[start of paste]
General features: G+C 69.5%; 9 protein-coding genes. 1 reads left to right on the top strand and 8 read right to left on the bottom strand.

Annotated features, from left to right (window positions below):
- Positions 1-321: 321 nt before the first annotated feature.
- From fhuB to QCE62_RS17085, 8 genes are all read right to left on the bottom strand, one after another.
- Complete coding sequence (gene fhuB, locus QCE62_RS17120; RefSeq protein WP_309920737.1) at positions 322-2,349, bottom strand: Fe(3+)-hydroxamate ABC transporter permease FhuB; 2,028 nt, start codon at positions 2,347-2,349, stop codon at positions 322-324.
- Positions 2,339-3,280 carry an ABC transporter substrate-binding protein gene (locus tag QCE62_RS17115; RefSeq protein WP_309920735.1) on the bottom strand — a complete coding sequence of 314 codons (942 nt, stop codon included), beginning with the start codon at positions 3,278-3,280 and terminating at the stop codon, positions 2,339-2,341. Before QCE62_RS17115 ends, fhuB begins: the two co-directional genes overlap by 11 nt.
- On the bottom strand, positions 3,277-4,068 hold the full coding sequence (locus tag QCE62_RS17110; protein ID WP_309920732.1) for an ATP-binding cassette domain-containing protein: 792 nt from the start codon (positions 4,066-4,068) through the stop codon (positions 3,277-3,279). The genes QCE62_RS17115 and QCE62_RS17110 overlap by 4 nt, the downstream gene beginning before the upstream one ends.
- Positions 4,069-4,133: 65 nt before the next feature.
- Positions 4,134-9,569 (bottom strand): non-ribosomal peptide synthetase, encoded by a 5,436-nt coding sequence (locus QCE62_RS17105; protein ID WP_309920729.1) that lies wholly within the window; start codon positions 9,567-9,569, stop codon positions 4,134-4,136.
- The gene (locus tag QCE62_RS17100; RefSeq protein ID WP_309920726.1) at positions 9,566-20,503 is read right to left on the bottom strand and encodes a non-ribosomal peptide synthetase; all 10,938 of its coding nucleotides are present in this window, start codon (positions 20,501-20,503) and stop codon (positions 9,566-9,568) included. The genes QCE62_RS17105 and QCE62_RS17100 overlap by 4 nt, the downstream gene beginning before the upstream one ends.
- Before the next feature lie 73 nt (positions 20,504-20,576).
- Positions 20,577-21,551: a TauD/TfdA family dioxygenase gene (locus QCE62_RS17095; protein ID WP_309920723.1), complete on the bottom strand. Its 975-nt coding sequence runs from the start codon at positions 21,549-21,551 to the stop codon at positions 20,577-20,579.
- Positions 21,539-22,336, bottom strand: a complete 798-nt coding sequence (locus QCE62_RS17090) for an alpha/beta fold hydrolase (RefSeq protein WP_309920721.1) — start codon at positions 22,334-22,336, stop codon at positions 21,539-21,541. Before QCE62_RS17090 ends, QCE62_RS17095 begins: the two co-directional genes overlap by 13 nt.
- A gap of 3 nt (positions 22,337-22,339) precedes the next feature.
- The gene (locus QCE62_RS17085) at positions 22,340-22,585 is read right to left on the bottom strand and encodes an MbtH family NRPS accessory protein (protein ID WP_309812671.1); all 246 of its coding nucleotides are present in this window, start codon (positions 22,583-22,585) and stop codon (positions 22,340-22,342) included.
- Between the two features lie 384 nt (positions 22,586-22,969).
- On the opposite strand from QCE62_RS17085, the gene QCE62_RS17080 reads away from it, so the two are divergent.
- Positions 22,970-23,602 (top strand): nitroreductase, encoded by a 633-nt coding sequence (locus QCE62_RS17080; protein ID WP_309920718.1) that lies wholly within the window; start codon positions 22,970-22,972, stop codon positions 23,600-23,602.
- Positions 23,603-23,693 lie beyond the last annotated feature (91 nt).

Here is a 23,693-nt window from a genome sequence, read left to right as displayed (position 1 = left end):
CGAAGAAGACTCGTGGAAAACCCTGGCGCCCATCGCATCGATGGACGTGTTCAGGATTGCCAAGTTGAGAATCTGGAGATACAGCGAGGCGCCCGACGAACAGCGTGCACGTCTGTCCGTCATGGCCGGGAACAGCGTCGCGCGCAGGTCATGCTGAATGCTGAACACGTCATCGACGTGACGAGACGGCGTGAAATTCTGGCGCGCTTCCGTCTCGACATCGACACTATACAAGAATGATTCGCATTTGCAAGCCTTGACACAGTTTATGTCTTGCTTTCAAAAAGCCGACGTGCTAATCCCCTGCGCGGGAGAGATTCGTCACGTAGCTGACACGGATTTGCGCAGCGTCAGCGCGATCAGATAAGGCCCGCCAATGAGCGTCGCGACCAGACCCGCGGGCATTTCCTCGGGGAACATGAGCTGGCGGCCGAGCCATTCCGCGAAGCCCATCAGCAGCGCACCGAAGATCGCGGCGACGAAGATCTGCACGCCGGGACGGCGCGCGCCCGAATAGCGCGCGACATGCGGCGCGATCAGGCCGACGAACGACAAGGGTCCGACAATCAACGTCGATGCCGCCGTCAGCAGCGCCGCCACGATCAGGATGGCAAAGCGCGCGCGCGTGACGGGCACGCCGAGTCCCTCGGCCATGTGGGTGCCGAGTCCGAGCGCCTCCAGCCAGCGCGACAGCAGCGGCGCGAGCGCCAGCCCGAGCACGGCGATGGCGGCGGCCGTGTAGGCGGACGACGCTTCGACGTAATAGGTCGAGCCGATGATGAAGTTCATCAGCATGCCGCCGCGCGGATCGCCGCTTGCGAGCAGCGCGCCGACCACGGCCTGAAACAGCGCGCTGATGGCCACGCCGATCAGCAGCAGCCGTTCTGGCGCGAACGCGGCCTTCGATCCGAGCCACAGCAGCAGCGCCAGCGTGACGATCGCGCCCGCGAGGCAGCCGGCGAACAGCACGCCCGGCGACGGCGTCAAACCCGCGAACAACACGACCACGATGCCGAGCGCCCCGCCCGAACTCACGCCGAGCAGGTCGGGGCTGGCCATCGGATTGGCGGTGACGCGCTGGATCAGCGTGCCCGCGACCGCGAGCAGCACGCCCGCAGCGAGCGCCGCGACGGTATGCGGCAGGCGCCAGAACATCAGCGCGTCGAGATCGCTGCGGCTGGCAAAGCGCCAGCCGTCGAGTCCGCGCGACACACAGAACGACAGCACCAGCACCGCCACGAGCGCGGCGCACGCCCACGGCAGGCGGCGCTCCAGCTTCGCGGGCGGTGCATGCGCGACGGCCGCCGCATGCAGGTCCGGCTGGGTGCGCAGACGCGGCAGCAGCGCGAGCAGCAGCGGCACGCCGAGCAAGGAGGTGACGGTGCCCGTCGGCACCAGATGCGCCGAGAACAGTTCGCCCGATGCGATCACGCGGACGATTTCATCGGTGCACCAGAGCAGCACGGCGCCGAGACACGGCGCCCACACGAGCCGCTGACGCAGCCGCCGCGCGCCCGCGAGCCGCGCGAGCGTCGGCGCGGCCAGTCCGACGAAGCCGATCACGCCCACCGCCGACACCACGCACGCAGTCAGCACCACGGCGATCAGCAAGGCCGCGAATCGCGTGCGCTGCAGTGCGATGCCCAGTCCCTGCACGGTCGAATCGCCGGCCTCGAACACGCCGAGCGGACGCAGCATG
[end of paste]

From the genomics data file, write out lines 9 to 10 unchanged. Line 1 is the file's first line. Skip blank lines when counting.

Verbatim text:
- Positions 4,134-9,569 (bottom strand): non-ribosomal peptide synthetase, encoded by a 5,436-nt coding sequence (locus QCE62_RS17105; protein ID WP_309920729.1) that lies wholly within the window; start codon positions 9,567-9,569, stop codon positions 4,134-4,136.
- The gene (locus tag QCE62_RS17100; RefSeq protein ID WP_309920726.1) at positions 9,566-20,503 is read right to left on the bottom strand and encodes a non-ribosomal peptide synthetase; all 10,938 of its coding nucleotides are present in this window, start codon (positions 20,501-20,503) and stop codon (positions 9,566-9,568) included. The genes QCE62_RS17105 and QCE62_RS17100 overlap by 4 nt, the downstream gene beginning before the upstream one ends.